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December 2011 | Paul Snell
Buyers have been warned to make sure
policies around accepting gifts or hospitality this Christmas are enforced
because suppliers could be tempted to offer generous presents to hold on to
If organisations fail to take adequate
measures to prevent any potential bribery they could be at risk of prosecution,
following the introduction of the
Bribery Act in the UK this summer.
“Christmas is the peak season for client
and customer entertaining and gift giving, but companies would be wise to
ensure their policies in this area are adequate and properly enforced,” said
Andrew Gordon, partner and head of investigations at PwC forensic services.
“In the current difficult economic climate,
although some companies may have reined in their spending, others may be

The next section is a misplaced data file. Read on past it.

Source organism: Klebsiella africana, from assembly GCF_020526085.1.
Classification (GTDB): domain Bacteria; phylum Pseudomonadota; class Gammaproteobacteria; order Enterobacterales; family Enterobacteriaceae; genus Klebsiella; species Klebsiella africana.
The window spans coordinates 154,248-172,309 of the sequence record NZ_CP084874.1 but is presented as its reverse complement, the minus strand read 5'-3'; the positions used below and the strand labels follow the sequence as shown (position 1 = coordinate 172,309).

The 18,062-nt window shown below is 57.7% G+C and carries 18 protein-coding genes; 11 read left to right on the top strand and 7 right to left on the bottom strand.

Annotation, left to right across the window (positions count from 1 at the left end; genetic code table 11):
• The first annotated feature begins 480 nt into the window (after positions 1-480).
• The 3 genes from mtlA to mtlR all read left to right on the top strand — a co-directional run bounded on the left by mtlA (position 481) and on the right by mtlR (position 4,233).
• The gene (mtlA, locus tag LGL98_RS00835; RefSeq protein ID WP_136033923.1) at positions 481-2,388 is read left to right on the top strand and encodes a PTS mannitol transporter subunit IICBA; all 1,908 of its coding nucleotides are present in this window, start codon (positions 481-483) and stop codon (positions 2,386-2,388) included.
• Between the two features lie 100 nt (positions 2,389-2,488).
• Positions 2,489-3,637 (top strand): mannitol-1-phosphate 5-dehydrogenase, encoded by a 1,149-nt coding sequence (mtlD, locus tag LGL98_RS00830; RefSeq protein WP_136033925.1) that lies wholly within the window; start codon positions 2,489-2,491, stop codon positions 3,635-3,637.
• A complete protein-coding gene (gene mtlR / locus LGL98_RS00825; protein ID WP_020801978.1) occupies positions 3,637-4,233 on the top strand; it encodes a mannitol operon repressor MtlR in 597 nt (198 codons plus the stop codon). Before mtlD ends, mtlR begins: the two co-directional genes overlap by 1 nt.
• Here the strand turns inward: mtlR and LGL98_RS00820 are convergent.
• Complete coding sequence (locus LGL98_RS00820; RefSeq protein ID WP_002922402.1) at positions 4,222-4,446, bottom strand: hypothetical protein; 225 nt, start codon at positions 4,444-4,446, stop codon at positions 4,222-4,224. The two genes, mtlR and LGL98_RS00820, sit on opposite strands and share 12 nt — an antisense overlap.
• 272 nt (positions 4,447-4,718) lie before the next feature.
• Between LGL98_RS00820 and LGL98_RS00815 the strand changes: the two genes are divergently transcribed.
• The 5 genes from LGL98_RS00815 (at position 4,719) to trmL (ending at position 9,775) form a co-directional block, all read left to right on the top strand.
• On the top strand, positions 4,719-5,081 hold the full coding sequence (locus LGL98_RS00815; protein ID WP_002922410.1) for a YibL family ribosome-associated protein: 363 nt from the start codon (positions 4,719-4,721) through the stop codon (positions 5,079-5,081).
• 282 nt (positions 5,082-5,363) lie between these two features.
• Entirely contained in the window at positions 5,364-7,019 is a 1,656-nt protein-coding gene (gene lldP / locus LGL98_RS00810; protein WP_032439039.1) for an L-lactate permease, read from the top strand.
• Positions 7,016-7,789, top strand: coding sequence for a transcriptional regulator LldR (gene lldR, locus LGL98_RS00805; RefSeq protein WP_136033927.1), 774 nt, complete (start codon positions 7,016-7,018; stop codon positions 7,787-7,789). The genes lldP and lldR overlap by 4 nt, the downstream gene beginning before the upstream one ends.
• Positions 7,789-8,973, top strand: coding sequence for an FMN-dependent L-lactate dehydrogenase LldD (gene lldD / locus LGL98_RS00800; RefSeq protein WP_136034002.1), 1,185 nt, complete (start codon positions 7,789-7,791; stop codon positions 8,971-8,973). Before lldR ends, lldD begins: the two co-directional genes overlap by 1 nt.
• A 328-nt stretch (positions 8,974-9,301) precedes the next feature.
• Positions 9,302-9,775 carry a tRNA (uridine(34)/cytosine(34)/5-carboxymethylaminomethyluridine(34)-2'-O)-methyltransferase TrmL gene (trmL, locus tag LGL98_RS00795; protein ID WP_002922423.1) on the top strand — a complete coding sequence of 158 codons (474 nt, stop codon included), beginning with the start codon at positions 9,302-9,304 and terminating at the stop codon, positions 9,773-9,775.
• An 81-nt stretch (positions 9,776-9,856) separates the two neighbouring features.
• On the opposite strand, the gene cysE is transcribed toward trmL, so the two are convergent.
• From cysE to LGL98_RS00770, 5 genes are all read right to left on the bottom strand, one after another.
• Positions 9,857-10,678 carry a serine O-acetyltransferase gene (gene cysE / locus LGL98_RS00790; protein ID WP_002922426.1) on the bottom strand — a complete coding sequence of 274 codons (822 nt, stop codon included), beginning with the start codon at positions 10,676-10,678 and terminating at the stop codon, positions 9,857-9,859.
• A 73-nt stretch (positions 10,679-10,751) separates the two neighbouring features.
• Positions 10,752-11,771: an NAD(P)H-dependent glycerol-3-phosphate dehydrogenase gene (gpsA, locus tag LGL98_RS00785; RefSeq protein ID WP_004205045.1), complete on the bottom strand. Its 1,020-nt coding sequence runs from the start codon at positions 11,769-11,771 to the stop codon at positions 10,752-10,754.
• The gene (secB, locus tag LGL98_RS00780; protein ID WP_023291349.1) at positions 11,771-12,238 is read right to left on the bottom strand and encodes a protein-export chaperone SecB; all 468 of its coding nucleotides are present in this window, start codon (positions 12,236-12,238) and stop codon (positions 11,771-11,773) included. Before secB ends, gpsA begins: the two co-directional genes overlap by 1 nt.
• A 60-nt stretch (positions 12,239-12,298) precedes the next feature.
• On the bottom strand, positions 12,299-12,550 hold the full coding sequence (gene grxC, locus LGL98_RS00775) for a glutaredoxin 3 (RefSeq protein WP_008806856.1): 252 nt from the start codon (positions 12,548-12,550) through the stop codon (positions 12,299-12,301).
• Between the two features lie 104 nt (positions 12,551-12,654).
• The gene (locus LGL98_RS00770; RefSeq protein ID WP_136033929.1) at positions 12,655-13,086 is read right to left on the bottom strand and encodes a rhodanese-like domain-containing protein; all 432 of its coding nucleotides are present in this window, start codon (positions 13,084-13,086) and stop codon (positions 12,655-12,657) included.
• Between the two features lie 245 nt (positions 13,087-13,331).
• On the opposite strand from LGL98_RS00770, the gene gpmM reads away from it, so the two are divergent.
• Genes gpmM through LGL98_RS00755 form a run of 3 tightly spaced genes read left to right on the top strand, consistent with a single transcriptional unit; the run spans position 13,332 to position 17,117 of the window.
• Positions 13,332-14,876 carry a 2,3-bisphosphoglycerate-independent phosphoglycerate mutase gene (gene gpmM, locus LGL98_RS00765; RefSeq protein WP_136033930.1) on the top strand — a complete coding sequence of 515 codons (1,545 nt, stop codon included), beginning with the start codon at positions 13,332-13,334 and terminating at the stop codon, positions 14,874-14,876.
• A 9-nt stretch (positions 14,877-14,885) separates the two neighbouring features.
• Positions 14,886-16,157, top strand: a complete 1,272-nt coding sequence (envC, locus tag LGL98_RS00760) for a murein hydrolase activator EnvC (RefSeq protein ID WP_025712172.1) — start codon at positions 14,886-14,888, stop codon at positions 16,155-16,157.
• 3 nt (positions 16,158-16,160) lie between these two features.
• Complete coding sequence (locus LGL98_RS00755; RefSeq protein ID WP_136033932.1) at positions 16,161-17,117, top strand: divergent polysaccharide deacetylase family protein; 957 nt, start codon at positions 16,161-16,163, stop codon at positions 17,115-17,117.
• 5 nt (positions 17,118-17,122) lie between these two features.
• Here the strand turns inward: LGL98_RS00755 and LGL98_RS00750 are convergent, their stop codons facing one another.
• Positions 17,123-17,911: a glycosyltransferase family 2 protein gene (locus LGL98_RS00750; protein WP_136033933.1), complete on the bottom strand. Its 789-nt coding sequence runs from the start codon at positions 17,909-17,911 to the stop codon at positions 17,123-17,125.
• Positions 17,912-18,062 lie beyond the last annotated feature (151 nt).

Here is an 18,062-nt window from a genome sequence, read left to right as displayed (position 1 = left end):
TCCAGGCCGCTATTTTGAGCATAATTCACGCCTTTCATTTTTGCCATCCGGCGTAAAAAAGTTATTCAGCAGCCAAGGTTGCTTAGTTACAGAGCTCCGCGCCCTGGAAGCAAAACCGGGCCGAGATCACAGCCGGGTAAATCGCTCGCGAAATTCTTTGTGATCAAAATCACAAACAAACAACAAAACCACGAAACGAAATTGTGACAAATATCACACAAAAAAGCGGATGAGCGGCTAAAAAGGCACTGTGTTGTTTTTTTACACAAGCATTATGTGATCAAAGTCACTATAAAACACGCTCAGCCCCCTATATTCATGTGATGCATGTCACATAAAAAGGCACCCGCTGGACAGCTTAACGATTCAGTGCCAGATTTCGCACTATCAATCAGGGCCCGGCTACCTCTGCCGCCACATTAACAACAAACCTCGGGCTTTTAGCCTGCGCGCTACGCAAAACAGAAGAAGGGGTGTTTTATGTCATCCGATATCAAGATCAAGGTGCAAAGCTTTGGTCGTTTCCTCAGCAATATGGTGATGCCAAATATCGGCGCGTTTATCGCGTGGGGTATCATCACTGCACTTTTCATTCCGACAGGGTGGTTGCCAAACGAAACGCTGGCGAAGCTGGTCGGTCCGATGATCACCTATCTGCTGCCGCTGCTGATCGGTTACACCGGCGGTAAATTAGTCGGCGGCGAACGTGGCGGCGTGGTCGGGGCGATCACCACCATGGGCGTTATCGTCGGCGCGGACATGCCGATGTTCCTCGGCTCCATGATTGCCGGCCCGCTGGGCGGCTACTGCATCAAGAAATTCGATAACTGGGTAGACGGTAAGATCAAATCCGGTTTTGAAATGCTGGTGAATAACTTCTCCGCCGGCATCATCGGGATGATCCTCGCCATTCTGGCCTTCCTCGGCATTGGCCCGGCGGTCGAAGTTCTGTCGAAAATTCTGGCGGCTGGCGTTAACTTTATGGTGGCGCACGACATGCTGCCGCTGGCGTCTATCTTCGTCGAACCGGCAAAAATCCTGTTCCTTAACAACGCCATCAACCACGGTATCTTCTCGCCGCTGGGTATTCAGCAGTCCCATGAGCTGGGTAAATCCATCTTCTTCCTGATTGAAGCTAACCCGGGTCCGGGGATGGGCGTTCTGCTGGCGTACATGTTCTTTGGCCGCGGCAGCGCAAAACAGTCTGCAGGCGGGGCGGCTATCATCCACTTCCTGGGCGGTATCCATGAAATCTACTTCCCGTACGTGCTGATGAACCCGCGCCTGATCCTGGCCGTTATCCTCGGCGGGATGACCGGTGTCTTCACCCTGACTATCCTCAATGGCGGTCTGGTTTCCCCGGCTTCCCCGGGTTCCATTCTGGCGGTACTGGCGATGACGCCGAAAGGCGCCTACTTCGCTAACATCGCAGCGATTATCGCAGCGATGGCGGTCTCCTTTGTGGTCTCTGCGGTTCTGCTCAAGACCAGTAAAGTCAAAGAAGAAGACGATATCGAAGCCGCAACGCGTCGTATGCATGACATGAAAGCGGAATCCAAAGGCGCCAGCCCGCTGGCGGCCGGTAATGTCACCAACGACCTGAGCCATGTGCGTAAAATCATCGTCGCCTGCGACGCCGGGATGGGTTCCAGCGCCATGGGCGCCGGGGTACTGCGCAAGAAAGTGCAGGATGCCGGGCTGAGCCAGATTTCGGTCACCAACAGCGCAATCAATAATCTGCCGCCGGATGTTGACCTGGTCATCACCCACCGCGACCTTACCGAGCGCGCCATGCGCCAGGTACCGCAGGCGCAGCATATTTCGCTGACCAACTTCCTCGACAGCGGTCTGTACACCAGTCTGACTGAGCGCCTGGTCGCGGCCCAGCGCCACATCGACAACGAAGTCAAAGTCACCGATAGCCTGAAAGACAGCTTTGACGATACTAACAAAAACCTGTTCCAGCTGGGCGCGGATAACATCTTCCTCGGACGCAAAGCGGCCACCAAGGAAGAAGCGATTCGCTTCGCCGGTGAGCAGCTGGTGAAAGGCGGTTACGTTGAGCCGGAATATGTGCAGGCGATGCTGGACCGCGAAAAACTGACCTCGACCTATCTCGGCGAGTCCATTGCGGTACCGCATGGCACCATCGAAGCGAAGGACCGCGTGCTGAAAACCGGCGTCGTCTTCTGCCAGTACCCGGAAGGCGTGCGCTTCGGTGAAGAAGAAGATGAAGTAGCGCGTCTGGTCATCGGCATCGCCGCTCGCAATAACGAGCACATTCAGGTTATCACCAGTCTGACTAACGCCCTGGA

tempted to bestow lavish gifts in a bid to keep their customers sweet.”
He added that businesses should proactively
make vendors aware of their policy, including posting it on their website.
The Bribery Act allows for “reasonable and
proportionate” corporate hospitality, but the definition of what this entails
has yet to be tested in the courts.
The accounting and audit firm said items
such as calendars, low-cost promotional items such as stress balls and
umbrellas and modest hospitality should be fine. Expensive gifts or overseas
entertainment should ring alarm bells and lavish hampers, cases of fine wine or
anything delivered to a home address is not acceptable.
“A Christmas food hamper, for example, from
Fortnum & Mason costing
several thousand pounds would clearly not pass the reasonableness test under
the guidance. But hampers aside, it’s not generally a black and white area;
much will depend on the context and intent of the gift,” added Gordon.
This month, a survey found
that less than two-fifths of US firms specify in a policy the maximum value of a gift that can be accepted.
The CIPS code of professional ethics
states members should “not accept inducements or gifts, other than items of